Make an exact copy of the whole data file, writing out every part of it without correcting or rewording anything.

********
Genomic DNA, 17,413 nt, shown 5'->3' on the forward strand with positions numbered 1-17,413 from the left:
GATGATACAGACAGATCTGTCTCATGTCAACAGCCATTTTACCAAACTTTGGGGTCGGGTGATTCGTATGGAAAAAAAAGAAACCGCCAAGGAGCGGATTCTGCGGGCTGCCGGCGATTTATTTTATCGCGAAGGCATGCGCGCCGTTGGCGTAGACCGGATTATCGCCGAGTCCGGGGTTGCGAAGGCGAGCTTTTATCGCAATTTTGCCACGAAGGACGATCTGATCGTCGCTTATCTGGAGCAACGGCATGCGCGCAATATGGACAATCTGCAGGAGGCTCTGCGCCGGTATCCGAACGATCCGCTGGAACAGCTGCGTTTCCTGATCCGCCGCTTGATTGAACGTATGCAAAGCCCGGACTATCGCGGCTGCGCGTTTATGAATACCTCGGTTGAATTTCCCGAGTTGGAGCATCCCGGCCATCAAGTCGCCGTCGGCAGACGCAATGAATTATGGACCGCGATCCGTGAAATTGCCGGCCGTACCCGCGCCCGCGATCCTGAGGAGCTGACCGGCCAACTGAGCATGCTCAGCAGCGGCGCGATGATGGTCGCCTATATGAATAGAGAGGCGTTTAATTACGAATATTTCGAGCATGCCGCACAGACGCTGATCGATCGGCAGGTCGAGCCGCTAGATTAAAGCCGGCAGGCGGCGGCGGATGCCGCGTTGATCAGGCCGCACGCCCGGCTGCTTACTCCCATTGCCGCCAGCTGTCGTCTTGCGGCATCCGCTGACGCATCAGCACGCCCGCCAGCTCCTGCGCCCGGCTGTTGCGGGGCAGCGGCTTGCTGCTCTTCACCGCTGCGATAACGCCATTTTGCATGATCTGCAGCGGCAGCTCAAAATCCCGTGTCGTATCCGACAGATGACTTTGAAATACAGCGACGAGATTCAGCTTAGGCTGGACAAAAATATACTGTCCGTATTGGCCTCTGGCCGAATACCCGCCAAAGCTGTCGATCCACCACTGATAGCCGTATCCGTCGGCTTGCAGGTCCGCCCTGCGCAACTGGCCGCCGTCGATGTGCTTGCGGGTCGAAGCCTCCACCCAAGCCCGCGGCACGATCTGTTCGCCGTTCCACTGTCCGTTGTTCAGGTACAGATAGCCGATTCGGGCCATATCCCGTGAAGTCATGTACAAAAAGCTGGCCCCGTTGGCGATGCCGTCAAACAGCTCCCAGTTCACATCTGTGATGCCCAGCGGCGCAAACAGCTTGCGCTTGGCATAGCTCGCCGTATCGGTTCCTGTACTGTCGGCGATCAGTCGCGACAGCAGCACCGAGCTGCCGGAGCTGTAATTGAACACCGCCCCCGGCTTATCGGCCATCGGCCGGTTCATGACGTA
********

Genomic DNA, 17,413 nt, shown 5'->3' on the forward strand with positions numbered 1-17,413 from the left:
GATGATACAGACAGATCTGTCTCATGTCAACAGCCATTTTACCAAACTTTGGGGTCGGGTGATTCGTATGGAAAAAAAAGAAACCGCCAAGGAGCGGATTCTGCGGGCTGCCGGCGATTTATTTTATCGCGAAGGCATGCGCGCCGTTGGCGTAGACCGGATTATCGCCGAGTCCGGGGTTGCGAAGGCGAGCTTTTATCGCAATTTTGCCACGAAGGACGATCTGATCGTCGCTTATCTGGAGCAACGGCATGCGCGCAATATGGACAATCTGCAGGAGGCTCTGCGCCGGTATCCGAACGATCCGCTGGAACAGCTGCGTTTCCTGATCCGCCGCTTGATTGAACGTATGCAAAGCCCGGACTATCGCGGCTGCGCGTTTATGAATACCTCGGTTGAATTTCCCGAGTTGGAGCATCCCGGCCATCAAGTCGCCGTCGGCAGACGCAATGAATTATGGACCGCGATCCGTGAAATTGCCGGCCGTACCCGCGCCCGCGATCCTGAGGAGCTGACCGGCCAACTGAGCATGCTCAGCAGCGGCGCGATGATGGTCGCCTATATGAATAGAGAGGCGTTTAATTACGAATATTTCGAGCATGCCGCACAGACGCTGATCGATCGGCAGGTCGAGCCGCTAGATTAAAGCCGGCAGGCGGCGGCGGATGCCGCGTTGATCAGGCCGCACGCCCGGCTGCTTACTCCCATTGCCGCCAGCTGTCGTCTTGCGGCATCCGCTGACGCATCAGCACGCCCGCCAGCTCCTGCGCCCGGCTGTTGCGGGGCAGCGGCTTGCTGCTCTTCACCGCTGCGATAACGCCATTTTGCATGATCTGCAGCGGCAGCTCAAAATCCCGTGTCGTATCCGACAGATGACTTTGAAATACAGCGACGAGATTCAGCTTAGGCTGGACAAAAATATACTGTCCGTATTGGCCTCTGGCCGAATACCCGCCAAAGCTGTCGATCCACCACTGATAGCCGTATCCGTCGGCTTGCAGGTCCGCCCTGCGCAACTGGCCGCCGTCGATGTGCTTGCGGGTCGAAGCCTCCACCCAAGCCCGCGGCACGATCTGTTCGCCGTTCCACTGTCCGTTGTTCAGGTACAGATAGCCGATTCGGGCCATATCCCGTGAAGTCATGTACAAAAAGCTGGCCCCGTTGGCGATGCCGTCAAACAGCTCCCAGTTCACATCTGTGATGCCCAGCGGCGCAAACAGCTTGCGCTTGGCATAGCTCGCCGTATCGGTTCCTGTACTGTCGGCGATCAGTCGCGACAGCAGCACCGAGCTGCCGGAGCTGTAATTGAACACCGCCCCCGGCTTATCGGCCATCGGCCGGTTCATGACGTA